Thursday, March 14, 2013

33rd Virginia Infantry

Pushing on while the painting mojo is strong.... 

First though - that post I did on Old School has gone 'positively viral' (as the young people say) 800+ views so far, against my more usual levels of a tenth of that....  blimey....  still this post should manage to return us to more usual levels!

For a change of flavour (and a change is as good as a rest) this time I decided to make the next unit one for the American Civil war project, so let me introduce you to the 33rd Virginia Volunteer Infantry.

The 33rd was organized in the lower Shenandoah Valley during the months of April, May, June and July of 1861 but was mustered into service on 17 April 1861, it was one of five infantry regiments that made up the "Stonewall" Brigade in the Army of Northern Virginia and comprised ten company's. The regiment was assigned to Colonel Arthur C. Cummings, a prominent lawyer
from Abingdon, Virginia who was a veteran of the Mexican War.

Cummings came from Washington County, Virginia and was the son of James and Mary Cummings; born October 1, 1822. He was licensed to practice law in 1846.In May, 1846, he raised, and was elected captain of, two different volunteer companies whose services were offered to the President of the United States for the war just beginning (Mexican American war); but the offer was declined (full quota of volunteers had been received) Undeterred he obtained a commission as captain of Co. K, 11th Regiment of U. S. Infantry and reached Vera Cruz with his company, July 1, 1847. 
Cummings was dangerously wounded in an engagement with a large guerrilla force at Paso Ovejas, near the National Bridge leading to the City of Mexico; and, on August 15, 1847, he was made brevet major for gallant conduct in that engagement. He continued to serve with great credit till the War ended. He was mustered out of the service, August 19, 1848.

On his return home, he resumed the practice of law but was commissioned colonel of the Fifth Regiment of Artillery, in the State's Militia, on October 22, 1849. In May, 1861, he was commissioned colonel of Virginia Volunteers, and was ordered to report to Jackson at Harper's Ferry, where he was assigned command of the 2nd (later 10th) Regiment.

In June, 1861, by order of General Jackson, he organized the 3rd Regiment, followed by the 33rd which he was then assigned the command of. He commanded this regiment at the first battle of Manassas, and until the reorganization, in 1862 where for reasons unknown (some say he'd had a disagreement with Jackson) he refused reelection as Colonel and went on to a career in politics. He passed away on the 19th of March, 1905
(Source: The Military History of the Virginia Military Institute from 1839-1861, by: Jennings C. Wise, Publ: 1915. Transcribed by: Helen Coughlin) 

The ten company's (comprising 60 to 100 men each) were as follows:

CompanyNameCounty FormedFirst Captain
"A"Potomac Guards (mustered June 17th)Hampshire County, WVP.T. Grace
"B"Independent GreysShenandoah CountyEmanuel Crabill
"C"Page Greys (mustered June 19th)WoodstockJohn Gatewood
"D"Mountain Rangers ( made up men from the small farms and cabins in the hills around Winchester; mustered July 26th))WinchesterFrederick W. M. Holliday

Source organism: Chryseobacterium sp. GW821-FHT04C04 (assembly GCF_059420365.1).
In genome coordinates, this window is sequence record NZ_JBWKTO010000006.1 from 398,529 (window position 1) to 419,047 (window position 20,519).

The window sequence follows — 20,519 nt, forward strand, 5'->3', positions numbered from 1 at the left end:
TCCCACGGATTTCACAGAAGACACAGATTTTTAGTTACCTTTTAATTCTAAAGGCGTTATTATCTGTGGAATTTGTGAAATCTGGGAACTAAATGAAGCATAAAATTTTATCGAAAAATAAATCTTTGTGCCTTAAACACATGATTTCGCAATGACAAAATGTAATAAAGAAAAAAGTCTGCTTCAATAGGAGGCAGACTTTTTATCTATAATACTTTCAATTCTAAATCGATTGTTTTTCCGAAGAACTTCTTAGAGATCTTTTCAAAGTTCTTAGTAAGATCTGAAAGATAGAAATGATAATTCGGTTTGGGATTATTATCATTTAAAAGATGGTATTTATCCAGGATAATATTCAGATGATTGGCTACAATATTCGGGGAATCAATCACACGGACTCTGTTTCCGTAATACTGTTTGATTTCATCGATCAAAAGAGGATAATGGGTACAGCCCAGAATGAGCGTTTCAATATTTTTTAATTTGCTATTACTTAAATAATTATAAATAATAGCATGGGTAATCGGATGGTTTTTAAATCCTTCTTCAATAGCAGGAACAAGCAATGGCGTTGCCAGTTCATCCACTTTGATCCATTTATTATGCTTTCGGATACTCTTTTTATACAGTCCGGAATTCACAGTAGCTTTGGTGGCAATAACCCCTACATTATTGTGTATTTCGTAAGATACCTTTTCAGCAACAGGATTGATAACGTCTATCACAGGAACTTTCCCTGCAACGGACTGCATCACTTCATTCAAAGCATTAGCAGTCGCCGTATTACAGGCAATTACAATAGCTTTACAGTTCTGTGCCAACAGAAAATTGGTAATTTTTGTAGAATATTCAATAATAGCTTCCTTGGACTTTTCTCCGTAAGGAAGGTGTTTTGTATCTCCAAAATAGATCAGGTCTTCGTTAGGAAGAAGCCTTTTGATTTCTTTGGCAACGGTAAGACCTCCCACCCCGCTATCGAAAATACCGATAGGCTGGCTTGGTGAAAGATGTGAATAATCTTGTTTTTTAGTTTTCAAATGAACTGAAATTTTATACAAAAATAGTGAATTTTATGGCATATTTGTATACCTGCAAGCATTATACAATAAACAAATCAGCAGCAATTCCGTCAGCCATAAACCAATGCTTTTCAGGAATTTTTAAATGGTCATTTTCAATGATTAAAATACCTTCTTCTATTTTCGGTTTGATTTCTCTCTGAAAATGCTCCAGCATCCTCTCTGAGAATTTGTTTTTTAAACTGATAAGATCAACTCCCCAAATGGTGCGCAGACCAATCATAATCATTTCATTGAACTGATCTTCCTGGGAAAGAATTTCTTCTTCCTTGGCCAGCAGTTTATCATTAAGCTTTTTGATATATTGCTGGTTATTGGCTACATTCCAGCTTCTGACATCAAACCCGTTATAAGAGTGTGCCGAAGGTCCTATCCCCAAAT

"E"Emerald Guard [clicky](made up mostly of Irish Emigrants; mustered June 1)New MarketMarion N. Sibert
"F"Mount Jackson Rifles (reported by a local newspaper, " made up of many of our best citizens and represents a large amount of wealth"; mustered June 15)Mount Jackson areaGeorge W. Allen
"G"Tom's Brook Guard Company (had so many members of the Crabill family in the company, it was oftentimes known as the "Crabill Company"; mustered July 8th)Mount Jackson areaGeorge Crabill
"H"Shenandoah RiflemenPage CountyWilliam D. Riffeter
"I"Rockingham Confederates (mustered June 22nd)Rockingham CountyJohn R. Jones
"K"Hardy GreysHardy County, WVAbram Spengler

By all accounts the 33rd saw hard fighting throughout the war - under Jackson, they fought at First Manassas, Kernstown*, Port Republic, Malvern Hill, Cedar Mountain, Second Manassas, Sharpsburg, Fredericksburg and Chancellorsville. After Jackson's death they fought with the rest of the brigade at Gettysburg, Mine Run, the Wilderness Campaign and Spotsylvania, where the majority of the Brigade was overrun and captured.

Those that weren't captured were re-organised and went on to see action at Monocacy, Cedar Creek, Fisher's Hill, Petersburg, Saylor's Creek and finally Appomattox, where only 14 men were left to surrender!
The 33rd Virginia remained in the Stonewall Brigade in Thomas J. Jackson's Second Corps until the restructuring of the Army of Northern Virginia after his death in the spring of 1863. It was then put under Richard Ewell's command until the spring of 1864, when it dissolved at the Battle of Spotsylvania Court House.

* The 33rd played a large role in holding a stone wall against overwhelming numbers, until being ordered to retire as their ammunition became expended. The regiment suffered 23 killed, 12 wounded and 18 captured out of  275 effectives at the start of the battle) See here [clicky] for a first hand account from Cummings himself...

Figures are 20mm from the inestimable Newline Designs [clicky] - flag is my own design, basic flag found on the web and then doctored...


  1. Nicely painted and presented! The tents are really cool, and banner is very fitting for the scene. Good job.

  2. Wow super nice unit! What can you tell me about the tents? I could certainly use some.

    1. Thanks Brent.. I try! :o)

      Re. the tents... I honestly can't remember... they may be these though they don't look quite right:

      I have a suspicion they were one-off's that someone had just bought to a wargame show and I saw them....

  3. Great looking troops!